I’ll be writing a few posts about the realities of Hanoi during the year, aimed at people looking to move here or those coming on holiday who want to know more than you get just looking at the climate graphs on weather websites and figuring it out! I hope they’re helpful! Let me know in the comments below if they’ve helped you, and feel free to ask any questions too!
*This post was written a few days ago. Now (31st Jan), Vietnam is experiencing its third wave of covid with an outbreak being announced on Thursday 28th Jan.*
I’m currently sitting in a cafe wearing a mask. I just took my bus wearing a mask, after a day at work, much of which was spent wearing one too. This is probably similar to many of you worldwide given the current climate. But in Vietnam, we’ve fortunately had months with no community transmission of covid. So why am I wearing a mask? Well, unfortunately, this is the reality of January in Hanoi.
I’ve written before about pollution in Hanoi. In fact, it’s my most-read article on here! In a nutshell, pollution in Hanoi is way worse than I expected before moving here, and it can be far worse than the majority of the world. This isn’t the case all year round, but there are times of the year where it really peaks and January is one of them.
So let’s chat about the pollution, as well as weather and traffic, that we see in Hanoi in January.
As mentioned above, the pollution here in January is pretty grim. This is in part due to spiritual burning, bad traffic and the burning of rubbish, though of course there will be several other factors too.
January in Hanoi sees pollution above 150 AQI most days. That’s considered ‘unhealthy’. Recommendations at this level are to avoid exercising outside, keep windows closed, wear masks and use air purifiers.
This month, there have been some times it’s been hitting 300+, considered ‘hazardous’. They’re not common, but it does seem to be getting more frequent that we edge closer to this level.
After those days, walking around in 160 actually feels like ‘fresh’ air. Being able to see the pollution from my window is common. But there have been many times this month where I can smell the pollution, and even taste it. It ain’t pretty (or tasty), I assure you.
To compare: London is currently at 53, Paris 72, LA 46, Beijing 169 and Hanoi 174.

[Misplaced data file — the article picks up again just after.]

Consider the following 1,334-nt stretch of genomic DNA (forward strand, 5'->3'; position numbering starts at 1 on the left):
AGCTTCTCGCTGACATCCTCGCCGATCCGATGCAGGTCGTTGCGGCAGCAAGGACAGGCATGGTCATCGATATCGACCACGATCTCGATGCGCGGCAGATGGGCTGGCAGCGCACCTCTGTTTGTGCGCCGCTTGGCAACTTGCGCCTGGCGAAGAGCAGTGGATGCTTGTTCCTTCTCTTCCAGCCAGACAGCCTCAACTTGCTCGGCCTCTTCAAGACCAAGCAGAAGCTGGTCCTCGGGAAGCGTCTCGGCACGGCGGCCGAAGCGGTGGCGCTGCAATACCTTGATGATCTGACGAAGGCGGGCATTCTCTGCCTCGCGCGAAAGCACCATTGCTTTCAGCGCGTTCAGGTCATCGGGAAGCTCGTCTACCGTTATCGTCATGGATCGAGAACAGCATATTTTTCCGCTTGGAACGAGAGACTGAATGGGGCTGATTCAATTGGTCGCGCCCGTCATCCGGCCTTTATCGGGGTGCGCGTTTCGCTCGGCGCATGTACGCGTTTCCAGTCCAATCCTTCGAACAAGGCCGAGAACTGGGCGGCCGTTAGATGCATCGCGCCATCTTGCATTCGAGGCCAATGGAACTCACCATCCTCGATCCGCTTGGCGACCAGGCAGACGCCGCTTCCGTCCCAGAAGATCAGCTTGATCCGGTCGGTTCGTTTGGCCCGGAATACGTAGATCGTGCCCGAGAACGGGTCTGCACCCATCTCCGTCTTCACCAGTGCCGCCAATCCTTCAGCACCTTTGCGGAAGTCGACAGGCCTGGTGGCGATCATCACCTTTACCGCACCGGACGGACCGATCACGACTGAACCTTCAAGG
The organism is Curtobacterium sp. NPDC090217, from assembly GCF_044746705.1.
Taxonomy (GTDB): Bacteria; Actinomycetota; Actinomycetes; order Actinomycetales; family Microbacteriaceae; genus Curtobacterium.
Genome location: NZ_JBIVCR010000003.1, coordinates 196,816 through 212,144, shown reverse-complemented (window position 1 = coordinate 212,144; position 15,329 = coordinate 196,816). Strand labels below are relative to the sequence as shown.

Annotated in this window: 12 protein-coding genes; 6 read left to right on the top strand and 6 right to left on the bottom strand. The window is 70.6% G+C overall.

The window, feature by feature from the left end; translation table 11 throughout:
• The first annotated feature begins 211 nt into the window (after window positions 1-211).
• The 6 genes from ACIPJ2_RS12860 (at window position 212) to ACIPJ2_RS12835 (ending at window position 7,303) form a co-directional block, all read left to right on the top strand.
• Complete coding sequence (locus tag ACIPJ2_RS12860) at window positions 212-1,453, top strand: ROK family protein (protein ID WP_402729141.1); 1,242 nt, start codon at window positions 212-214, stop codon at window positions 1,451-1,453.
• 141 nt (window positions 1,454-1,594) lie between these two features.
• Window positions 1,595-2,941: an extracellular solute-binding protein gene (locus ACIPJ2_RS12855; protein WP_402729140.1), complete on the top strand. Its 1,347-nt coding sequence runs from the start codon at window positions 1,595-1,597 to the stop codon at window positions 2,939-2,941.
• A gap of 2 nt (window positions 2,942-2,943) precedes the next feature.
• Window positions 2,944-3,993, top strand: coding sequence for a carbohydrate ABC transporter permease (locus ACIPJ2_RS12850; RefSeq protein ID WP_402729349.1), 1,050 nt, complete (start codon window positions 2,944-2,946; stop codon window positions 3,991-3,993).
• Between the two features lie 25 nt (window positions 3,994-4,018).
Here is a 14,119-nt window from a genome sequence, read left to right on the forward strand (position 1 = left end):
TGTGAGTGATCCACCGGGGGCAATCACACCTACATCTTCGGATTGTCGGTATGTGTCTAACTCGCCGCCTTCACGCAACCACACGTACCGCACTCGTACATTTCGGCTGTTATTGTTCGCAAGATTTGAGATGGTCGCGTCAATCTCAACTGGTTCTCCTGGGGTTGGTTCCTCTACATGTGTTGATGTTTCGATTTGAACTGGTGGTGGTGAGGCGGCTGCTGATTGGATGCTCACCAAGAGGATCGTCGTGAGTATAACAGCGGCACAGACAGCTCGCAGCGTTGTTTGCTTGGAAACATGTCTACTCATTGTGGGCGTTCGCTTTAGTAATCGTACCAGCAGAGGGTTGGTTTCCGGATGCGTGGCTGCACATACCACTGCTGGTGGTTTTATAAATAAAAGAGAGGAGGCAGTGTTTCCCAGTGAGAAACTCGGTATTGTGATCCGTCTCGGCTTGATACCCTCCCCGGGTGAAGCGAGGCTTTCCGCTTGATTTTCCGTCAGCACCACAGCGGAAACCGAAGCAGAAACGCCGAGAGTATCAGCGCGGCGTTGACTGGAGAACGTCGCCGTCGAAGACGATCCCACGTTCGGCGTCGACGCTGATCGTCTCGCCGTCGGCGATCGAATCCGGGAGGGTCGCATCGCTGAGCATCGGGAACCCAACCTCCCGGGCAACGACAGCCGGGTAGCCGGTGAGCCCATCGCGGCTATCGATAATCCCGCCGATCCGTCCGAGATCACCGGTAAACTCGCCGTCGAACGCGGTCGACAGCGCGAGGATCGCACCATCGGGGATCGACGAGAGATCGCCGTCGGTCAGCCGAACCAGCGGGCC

(All statistics are from the IQAir AirVisual app.)
First, let’s look at what you’ll see online if you google ‘Hanoi weather in January’.
It doesn’t look too bad, right? Let’s break it down.
This month, we’ve actually had lows of 9 degrees C and highs in the low twenties. Most day times have been within the teens, which back home in the UK would be lovely, wouldn’t it? We’d be in a tee and jeans, chatting about how mild it is.
It’s weird here, but 9-12 degrees feels SO cold. Coat weather for sure, ideally with a scarf or gloves. A warm blanket is on our bed and sofa, and we’ve had the heating on at work and home.
If you’re just coming here for a trip from somewhere colder (as my parents have done this time of year), then you’ll be warm enough. You’ll mock the people here who are layered up in this heat! But for Hanoians (and temporary Hanoians like me!) it feels cold. It’s a stark difference to the mid-high twenties we experience in October & November. Plus, the humid air which makes us oh so hot & sticky in the summer actually makes it colder in the winter. Humidity messes with everything.
However, it’s pretty dry. I’m certain we’ve had far fewer than 14 days of rain this Jan. Rain is rare in January, so it’s safe to head out without a raincoat. Plus, when the rain does come, it’s welcome. It helps to shake up the air and minimise the pollution for a little while. However, I think I can count on one hand the days we’ve had rain this month, which is partly why the air quality has been so bad.
For weather updates, I follow Hanoi’s Weatherdude on Facebook. Might sound weird, but he gives a pretty accurate weather forecast with added humour + opinion on the side.
Preparing for Tet
So what good is there in January in Hanoi? Well, the Lunar New Year, or Tet as it’s known here, takes place in January or early February every year. This year it’s being celebrated the 10th-16th Feb.
In the run up, we get to see some of my favourite sights. Cherry blossom and kumquat trees are – to Tet – as fir trees are to Christmas. Therefore, large areas at the sides of roads are reserved for selling kumquat trees, their orange fruits brightening up the grey haze. The trees are strapped to motorbikes and trundle off, bobbing along through the traffic. Every time I see one, I imagine a family celebrating around it.
The traffic is worth mentioning though. The closer we get to Tet, the more traffic. This is because locals travel to pagodas and temples to pay their respects. Some days it can double your travel time. There are certain dates – dependent on when the Lunar celebrations are that will be extremely busy, so it’s worth checking with a Vietnamese person for more info on that one!
I think January here is my least favourite month, so I promise these posts won’t all be as grey and gloomy as this month’s weather! Soon, the sun should start peeping through, and blue skies will become the norm. Fingers crossed!
Feel free to ask any questions about Hanoi on here or via my instagram DMs.